This is just a tiny sample but the idea isn’t to accept the student’s account of their behavior or to criticize it, only to characterize it in an objective way, i.e. how did they behave and what does that tell us about what they believe. Ultimately here’s what Cammack came up with, from the conclusion of his thesis:

During this research, I was often asked a simple, straightforward question: “What happened at Evergreen?” This proved to be a surprisingly difficult question to answer. And failing to integrate my preliminary findings into a cohesive explanation, I would give a compelling anecdote or walk through the particular piece of footage I was coding at the time. So I turn again to William Whyte (1993, p. xvi): “It is only when the structure of the society and its patterns of action have been worked out that particular questions can be answered. This requires an exploration of new territory.” In this study, I have endeavored to work out the structure and patterns of the Tribe, and the new territory that I have explored is that of their moral considerations and fundamental beliefs. It is this previously unexplored aspect of the Evergreen affair that allows us to render intelligible their social action and organization. So to answer the question I’ve been fumbling over the past year or so, here’s what happened at Evergreen.

At the Evergreen State College, a significant contingent of the campus community held a particular worldview, one that perhaps sees the world similar to the social justice interpretation described above. This belief system, when stripped of any affirmative content, can be characterized by a few basic elements: Victimhood morality (that to be victimized grants moral merit, and the moral demeriting of the victimizer), ethnohistorical determinism (the belief that the history of an ethnicity determines victim/victimizer moral status), ethno-race consciousness (a perception of oneself as fundamentally a racial-ethnic group and the belief that race is the basis of cognitive authority), platonic collectives (that the essence of an ethnic group exists metaphysically as an ideal), and intercollectivity (that social interaction is not dyadic or individualistic, but always a diplomatic exchange between ethnic groups). In the spring of 2017, this group had an opportunity to express and manifest the social order implicated by their belief system, and they did so, upheld by normative sanctions and other mechanisms of social control. This event, which has been elsewhere characterized as a protest, is fundamentally a social system, a kind of society—a thick, cultural group of cooperating individuals, constructed through subgroups, mediated by shared beliefs and morality. This social system was a clear hierarchy, with the upper class occupied by POC and the lower class occupied by whites. These two classes had specific, interdependent roles and responsibilities to uphold and maintain the social order as a whole. While this group, described here as the Evergreen Tribe, only manifested the social order temporarily, the ideation and implication of this order and society existed well before and after the ephemeral events of the Evergreen affair. The Evergreen Tribe is a social justice society.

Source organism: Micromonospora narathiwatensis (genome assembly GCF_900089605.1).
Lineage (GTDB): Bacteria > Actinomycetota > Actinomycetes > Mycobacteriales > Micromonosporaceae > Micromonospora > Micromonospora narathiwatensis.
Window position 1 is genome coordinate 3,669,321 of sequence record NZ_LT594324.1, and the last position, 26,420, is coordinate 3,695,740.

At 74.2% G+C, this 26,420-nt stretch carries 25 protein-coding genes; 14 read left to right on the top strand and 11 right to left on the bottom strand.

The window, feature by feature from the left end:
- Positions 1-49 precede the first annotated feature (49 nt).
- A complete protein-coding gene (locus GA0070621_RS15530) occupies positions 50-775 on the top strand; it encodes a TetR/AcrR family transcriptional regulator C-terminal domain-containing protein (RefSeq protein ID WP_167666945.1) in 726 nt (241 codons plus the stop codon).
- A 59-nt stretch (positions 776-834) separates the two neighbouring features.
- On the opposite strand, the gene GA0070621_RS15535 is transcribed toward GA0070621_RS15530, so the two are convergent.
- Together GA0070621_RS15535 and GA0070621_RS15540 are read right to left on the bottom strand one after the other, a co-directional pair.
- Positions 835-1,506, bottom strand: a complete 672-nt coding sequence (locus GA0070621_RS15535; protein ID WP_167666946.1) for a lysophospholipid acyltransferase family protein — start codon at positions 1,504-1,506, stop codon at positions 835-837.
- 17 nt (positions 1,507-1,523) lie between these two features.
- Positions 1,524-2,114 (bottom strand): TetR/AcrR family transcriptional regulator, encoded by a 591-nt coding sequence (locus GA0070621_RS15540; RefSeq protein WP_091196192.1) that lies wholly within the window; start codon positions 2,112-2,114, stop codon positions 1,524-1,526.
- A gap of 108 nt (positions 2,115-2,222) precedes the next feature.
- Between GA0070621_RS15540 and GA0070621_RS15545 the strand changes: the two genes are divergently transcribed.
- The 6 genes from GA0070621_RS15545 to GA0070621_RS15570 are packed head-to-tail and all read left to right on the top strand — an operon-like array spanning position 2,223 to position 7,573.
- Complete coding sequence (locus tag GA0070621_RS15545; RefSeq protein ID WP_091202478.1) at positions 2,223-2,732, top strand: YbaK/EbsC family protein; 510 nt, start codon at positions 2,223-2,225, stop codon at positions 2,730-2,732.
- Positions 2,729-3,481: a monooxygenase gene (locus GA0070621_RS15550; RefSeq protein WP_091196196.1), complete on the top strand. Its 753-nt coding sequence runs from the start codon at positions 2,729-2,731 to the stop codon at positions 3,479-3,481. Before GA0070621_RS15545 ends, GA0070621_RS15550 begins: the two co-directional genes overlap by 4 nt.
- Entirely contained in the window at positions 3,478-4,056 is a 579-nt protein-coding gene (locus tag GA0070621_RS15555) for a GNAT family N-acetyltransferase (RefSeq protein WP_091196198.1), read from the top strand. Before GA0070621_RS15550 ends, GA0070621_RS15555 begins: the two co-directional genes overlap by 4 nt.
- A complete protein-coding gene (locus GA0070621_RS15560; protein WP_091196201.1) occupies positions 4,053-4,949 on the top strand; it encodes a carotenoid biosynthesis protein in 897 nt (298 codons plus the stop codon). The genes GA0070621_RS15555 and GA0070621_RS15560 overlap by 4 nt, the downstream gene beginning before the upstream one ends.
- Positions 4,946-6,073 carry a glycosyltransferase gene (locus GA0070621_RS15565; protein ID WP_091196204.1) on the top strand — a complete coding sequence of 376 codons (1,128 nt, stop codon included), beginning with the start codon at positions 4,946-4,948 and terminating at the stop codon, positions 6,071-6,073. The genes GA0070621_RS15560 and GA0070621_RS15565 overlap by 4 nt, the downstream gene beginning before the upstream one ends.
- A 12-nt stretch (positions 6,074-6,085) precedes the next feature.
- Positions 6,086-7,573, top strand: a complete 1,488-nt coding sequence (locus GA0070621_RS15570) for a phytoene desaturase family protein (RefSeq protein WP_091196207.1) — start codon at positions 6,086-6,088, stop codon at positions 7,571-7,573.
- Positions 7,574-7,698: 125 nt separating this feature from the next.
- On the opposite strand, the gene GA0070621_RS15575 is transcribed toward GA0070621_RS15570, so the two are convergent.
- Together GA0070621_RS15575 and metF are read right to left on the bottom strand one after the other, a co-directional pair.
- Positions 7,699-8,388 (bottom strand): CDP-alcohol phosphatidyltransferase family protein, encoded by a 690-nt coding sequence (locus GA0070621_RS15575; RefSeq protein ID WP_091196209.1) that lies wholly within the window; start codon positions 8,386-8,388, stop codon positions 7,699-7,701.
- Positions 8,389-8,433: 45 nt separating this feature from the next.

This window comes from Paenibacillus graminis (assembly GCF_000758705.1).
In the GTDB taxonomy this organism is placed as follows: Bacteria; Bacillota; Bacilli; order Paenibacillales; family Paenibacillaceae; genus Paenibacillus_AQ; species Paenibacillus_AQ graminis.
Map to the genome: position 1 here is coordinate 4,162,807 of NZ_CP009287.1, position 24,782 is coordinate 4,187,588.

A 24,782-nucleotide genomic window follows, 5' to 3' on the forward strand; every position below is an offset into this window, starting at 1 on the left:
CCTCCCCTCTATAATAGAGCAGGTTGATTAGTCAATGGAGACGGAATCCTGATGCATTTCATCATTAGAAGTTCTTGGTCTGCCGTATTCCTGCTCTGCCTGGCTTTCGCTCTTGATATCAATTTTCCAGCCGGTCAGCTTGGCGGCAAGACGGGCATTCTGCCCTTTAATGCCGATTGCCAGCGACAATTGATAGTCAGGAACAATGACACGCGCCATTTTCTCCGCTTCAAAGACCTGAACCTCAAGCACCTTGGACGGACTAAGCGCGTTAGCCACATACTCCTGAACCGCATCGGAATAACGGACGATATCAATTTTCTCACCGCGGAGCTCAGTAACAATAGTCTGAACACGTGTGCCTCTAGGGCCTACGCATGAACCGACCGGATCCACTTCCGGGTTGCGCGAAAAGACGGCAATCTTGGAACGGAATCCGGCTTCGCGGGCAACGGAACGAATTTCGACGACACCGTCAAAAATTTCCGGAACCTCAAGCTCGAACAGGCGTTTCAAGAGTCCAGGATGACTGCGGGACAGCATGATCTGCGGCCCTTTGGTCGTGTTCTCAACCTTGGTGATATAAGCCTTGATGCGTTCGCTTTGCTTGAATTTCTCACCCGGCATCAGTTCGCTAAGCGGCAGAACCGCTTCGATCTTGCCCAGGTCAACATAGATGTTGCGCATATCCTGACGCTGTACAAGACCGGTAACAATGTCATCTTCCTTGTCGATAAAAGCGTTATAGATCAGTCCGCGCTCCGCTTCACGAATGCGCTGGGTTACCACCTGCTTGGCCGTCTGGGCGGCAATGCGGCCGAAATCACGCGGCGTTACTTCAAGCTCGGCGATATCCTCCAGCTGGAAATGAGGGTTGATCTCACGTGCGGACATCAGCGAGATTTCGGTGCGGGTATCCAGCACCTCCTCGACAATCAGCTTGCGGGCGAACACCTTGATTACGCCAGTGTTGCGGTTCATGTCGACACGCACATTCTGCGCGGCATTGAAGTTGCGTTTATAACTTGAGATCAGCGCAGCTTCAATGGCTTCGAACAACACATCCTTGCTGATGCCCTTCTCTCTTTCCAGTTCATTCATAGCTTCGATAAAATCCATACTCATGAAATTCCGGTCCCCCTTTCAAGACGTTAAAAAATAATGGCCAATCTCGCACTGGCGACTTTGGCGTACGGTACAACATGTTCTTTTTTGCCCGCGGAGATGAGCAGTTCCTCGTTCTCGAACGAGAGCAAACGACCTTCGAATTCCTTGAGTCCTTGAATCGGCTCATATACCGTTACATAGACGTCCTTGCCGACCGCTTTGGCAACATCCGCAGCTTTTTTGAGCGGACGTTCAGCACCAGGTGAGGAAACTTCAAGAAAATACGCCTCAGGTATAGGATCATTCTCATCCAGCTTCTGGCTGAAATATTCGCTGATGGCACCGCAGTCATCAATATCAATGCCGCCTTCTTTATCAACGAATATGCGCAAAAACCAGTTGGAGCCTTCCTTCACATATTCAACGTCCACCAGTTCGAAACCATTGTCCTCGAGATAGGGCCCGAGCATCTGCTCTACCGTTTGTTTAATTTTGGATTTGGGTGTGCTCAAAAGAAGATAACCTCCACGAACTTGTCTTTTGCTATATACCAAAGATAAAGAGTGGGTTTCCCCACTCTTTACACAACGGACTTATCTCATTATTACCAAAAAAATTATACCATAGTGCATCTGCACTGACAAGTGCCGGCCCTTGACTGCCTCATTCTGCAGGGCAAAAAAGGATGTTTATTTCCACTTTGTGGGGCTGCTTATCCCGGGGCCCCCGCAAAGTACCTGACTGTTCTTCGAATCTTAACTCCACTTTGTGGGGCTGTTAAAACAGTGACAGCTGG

This tribe was an openly racist social system and if it were limited to one minor campus in one state it would be a curiosity but not much more. Unfortunately, all of the elements of this social justice society now exist beyond this one campus and appear to be gaining ground around the country and in the national discourse. This cancel culture tribe is still only a minority at this point so it’s influence is limited but it’s not clear how long that will remain the case.